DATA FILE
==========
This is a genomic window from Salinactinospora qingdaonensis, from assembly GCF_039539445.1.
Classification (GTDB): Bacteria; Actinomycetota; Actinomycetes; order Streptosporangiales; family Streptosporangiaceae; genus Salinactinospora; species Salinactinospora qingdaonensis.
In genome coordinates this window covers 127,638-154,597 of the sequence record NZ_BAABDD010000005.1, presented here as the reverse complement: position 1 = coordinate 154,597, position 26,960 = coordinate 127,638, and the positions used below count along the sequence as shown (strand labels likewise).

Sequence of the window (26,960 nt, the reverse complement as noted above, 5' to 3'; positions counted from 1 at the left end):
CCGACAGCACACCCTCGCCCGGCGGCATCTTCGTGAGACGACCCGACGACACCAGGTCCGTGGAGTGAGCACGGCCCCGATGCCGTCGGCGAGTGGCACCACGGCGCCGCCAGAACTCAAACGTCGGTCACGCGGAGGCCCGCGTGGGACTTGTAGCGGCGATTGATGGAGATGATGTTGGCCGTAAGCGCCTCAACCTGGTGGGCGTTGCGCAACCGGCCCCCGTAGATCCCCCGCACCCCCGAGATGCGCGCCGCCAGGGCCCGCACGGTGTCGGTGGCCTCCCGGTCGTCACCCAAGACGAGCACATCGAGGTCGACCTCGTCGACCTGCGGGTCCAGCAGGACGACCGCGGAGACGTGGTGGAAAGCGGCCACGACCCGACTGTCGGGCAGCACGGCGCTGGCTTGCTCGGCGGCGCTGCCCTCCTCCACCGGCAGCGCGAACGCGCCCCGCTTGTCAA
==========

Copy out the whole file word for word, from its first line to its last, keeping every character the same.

This is a genomic window from Salinactinospora qingdaonensis, from assembly GCF_039539445.1.
Classification (GTDB): Bacteria; Actinomycetota; Actinomycetes; order Streptosporangiales; family Streptosporangiaceae; genus Salinactinospora; species Salinactinospora qingdaonensis.
In genome coordinates this window covers 127,638-154,597 of the sequence record NZ_BAABDD010000005.1, presented here as the reverse complement: position 1 = coordinate 154,597, position 26,960 = coordinate 127,638, and the positions used below count along the sequence as shown (strand labels likewise).

Sequence of the window (26,960 nt, the reverse complement as noted above, 5' to 3'; positions counted from 1 at the left end):
CCGACAGCACACCCTCGCCCGGCGGCATCTTCGTGAGACGACCCGACGACACCAGGTCCGTGGAGTGAGCACGGCCCCGATGCCGTCGGCGAGTGGCACCACGGCGCCGCCAGAACTCAAACGTCGGTCACGCGGAGGCCCGCGTGGGACTTGTAGCGGCGATTGATGGAGATGATGTTGGCCGTAAGCGCCTCAACCTGGTGGGCGTTGCGCAACCGGCCCCCGTAGATCCCCCGCACCCCCGAGATGCGCGCCGCCAGGGCCCGCACGGTGTCGGTGGCCTCCCGGTCGTCACCCAAGACGAGCACATCGAGGTCGACCTCGTCGACCTGCGGGTCCAGCAGGACGACCGCGGAGACGTGGTGGAAAGCGGCCACGACCCGACTGTCGGGCAGCACGGCGCTGGCTTGCTCGGCGGCGCTGCCCTCCTCCACCGGCAGCGCGAACGCGCCCCGCTTGTCAA